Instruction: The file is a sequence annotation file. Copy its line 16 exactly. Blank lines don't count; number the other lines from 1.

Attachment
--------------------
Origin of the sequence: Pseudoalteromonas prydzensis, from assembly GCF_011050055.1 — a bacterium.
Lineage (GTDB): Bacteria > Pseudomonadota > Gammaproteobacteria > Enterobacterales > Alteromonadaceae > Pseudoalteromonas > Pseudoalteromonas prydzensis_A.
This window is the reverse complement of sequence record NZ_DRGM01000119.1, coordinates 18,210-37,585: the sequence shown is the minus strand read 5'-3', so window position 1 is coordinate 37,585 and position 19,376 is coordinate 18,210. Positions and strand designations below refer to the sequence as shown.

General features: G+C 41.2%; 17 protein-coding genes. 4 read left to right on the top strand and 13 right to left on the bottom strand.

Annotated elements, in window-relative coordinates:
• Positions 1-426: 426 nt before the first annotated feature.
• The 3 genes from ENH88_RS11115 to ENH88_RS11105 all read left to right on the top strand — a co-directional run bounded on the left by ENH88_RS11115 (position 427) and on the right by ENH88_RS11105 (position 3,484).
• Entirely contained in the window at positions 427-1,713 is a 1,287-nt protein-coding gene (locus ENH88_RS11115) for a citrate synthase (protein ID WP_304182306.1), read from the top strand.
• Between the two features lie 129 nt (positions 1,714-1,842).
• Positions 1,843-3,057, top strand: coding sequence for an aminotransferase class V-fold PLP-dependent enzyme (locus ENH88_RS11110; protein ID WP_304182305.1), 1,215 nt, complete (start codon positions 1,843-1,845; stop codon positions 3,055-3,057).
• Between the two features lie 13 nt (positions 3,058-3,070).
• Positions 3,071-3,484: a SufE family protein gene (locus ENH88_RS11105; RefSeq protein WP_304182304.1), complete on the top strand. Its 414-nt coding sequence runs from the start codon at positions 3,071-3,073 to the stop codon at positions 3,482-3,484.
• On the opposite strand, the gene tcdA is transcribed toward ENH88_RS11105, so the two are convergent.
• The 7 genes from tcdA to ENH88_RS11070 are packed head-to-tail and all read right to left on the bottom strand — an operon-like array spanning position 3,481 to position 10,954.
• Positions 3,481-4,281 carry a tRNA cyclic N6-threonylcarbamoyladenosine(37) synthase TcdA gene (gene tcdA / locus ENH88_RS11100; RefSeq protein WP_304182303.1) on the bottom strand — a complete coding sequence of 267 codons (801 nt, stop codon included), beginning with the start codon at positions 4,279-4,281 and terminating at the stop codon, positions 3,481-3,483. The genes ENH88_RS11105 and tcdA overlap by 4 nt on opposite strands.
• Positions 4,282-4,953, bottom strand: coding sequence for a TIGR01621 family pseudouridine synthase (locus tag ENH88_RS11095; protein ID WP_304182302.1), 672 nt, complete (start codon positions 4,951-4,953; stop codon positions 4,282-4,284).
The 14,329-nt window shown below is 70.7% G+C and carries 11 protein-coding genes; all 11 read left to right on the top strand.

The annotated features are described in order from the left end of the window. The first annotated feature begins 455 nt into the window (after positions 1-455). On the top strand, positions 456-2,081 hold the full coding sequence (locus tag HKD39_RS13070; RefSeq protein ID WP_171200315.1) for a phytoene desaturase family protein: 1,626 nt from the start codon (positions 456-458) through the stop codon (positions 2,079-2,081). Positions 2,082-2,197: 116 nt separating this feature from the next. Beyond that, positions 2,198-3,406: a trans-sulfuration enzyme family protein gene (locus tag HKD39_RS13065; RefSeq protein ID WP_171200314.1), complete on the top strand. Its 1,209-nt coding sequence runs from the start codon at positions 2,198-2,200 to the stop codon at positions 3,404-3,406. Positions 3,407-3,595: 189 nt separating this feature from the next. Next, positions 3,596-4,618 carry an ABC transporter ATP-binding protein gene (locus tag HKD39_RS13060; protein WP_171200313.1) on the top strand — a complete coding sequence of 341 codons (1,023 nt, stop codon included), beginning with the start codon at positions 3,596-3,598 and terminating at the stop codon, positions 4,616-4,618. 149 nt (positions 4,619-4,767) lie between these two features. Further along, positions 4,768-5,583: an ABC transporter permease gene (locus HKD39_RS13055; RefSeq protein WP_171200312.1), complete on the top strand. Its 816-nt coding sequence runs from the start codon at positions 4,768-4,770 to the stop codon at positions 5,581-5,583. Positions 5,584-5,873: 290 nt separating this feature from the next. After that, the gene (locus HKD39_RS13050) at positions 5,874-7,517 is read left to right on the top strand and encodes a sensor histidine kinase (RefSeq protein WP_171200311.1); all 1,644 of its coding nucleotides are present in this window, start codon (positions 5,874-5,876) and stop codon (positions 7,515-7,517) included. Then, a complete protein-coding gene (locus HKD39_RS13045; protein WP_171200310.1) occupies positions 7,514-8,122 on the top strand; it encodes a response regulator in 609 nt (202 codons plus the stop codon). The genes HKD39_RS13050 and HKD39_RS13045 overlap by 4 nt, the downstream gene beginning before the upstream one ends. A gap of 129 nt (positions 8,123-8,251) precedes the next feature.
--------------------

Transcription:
• Positions 4,282-4,953, bottom strand: coding sequence for a TIGR01621 family pseudouridine synthase (locus tag ENH88_RS11095; protein ID WP_304182302.1), 672 nt, complete (start codon positions 4,951-4,953; stop codon positions 4,282-4,284).